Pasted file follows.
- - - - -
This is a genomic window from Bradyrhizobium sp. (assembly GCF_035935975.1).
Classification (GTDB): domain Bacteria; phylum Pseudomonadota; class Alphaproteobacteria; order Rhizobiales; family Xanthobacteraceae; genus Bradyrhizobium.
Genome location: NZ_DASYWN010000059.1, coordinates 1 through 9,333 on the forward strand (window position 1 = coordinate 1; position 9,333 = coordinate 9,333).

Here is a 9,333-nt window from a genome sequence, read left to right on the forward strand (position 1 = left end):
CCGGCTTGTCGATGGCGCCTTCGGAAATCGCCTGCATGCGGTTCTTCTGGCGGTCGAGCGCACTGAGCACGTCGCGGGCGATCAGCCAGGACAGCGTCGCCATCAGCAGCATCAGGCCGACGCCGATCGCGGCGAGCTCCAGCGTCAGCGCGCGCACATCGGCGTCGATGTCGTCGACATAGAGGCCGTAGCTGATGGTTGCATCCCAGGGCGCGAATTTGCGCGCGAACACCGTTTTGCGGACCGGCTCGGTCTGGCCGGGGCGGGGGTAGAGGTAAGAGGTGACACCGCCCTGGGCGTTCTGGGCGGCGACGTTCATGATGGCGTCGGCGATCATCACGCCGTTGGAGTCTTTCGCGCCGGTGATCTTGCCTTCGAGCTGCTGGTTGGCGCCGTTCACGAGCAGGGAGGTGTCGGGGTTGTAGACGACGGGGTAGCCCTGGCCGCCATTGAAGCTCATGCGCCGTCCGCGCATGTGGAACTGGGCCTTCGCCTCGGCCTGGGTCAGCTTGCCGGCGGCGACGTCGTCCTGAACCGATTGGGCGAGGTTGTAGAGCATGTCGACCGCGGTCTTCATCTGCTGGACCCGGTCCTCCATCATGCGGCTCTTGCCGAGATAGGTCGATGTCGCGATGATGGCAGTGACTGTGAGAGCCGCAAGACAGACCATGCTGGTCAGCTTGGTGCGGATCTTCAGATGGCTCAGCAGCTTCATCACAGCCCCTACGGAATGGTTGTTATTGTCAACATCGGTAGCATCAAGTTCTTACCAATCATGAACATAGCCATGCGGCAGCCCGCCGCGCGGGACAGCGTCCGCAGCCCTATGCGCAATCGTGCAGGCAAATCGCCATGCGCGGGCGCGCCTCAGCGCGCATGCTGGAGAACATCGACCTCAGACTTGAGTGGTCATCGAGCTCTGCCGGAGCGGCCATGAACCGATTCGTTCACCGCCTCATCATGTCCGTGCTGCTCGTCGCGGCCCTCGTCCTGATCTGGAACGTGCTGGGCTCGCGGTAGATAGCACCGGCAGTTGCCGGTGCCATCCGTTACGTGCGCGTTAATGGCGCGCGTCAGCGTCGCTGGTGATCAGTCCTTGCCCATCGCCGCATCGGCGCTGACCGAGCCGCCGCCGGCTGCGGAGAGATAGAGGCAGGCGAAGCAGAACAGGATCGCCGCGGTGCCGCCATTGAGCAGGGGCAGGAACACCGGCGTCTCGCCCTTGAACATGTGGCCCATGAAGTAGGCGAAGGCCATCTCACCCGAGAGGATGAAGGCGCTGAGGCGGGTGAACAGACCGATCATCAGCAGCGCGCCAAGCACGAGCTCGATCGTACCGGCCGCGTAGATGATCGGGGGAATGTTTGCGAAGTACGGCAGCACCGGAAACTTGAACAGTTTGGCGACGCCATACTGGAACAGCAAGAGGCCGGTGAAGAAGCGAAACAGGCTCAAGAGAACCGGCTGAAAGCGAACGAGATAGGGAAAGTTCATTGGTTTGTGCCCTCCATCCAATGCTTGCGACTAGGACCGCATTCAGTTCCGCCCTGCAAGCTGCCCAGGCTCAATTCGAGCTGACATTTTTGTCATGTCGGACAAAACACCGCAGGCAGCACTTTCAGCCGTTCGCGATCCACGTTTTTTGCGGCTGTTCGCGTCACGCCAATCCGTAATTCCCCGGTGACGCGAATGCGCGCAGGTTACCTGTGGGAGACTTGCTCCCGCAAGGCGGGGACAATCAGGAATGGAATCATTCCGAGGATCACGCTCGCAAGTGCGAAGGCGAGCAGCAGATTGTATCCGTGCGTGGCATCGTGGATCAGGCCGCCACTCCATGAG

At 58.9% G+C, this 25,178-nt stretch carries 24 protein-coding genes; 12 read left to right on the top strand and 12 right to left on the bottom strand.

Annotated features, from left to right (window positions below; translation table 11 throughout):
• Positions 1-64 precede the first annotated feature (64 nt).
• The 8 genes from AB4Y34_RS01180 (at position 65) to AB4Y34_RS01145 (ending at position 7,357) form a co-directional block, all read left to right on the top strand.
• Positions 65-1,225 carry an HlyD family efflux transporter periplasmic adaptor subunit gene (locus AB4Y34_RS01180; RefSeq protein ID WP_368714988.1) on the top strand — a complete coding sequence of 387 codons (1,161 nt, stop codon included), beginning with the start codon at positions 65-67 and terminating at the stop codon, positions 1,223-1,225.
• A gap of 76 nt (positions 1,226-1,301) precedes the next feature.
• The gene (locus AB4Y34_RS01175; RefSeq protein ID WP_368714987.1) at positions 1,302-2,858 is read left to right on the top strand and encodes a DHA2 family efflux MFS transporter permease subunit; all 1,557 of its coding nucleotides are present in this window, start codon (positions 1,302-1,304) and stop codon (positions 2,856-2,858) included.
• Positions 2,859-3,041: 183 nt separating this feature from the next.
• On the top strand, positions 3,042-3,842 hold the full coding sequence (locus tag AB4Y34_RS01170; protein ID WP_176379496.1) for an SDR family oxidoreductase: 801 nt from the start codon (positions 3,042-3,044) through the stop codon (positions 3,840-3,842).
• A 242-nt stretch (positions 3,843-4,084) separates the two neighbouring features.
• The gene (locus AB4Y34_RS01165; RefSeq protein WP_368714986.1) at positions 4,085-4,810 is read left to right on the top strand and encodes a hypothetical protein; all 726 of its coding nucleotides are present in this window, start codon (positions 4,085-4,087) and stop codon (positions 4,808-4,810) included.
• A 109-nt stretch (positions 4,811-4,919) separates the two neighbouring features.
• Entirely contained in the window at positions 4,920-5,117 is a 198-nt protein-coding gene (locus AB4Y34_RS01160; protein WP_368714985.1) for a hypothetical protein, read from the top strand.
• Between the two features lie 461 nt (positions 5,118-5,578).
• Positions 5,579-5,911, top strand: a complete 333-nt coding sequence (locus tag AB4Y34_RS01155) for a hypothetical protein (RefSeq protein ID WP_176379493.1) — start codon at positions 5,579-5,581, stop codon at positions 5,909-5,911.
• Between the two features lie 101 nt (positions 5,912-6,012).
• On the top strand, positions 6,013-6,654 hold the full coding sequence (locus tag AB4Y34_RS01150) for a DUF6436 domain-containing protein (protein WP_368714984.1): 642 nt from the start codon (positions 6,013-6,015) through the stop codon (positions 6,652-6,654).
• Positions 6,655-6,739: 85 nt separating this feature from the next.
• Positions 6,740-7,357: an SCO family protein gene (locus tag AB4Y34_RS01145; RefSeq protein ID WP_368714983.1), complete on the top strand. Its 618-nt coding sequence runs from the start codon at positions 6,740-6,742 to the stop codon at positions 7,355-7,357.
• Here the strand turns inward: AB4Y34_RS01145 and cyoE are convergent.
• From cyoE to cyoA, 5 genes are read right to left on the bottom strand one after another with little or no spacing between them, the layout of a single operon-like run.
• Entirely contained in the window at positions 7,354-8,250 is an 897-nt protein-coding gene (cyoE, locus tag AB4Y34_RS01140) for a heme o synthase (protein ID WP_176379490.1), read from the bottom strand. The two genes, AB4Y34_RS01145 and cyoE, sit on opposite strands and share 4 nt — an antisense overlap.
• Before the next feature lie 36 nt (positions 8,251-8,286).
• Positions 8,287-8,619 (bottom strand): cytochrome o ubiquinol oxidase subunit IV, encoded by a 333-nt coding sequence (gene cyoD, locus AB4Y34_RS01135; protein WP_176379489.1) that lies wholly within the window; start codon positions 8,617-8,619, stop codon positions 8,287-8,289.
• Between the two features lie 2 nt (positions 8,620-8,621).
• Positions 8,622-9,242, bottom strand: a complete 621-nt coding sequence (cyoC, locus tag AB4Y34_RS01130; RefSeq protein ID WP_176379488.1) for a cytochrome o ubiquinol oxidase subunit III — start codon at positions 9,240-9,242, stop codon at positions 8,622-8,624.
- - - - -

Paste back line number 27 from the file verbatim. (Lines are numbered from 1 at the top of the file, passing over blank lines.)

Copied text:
• Entirely contained in the window at positions 7,354-8,250 is an 897-nt protein-coding gene (cyoE, locus tag AB4Y34_RS01140) for a heme o synthase (protein ID WP_176379490.1), read from the bottom strand. The two genes, AB4Y34_RS01145 and cyoE, sit on opposite strands and share 4 nt — an antisense overlap.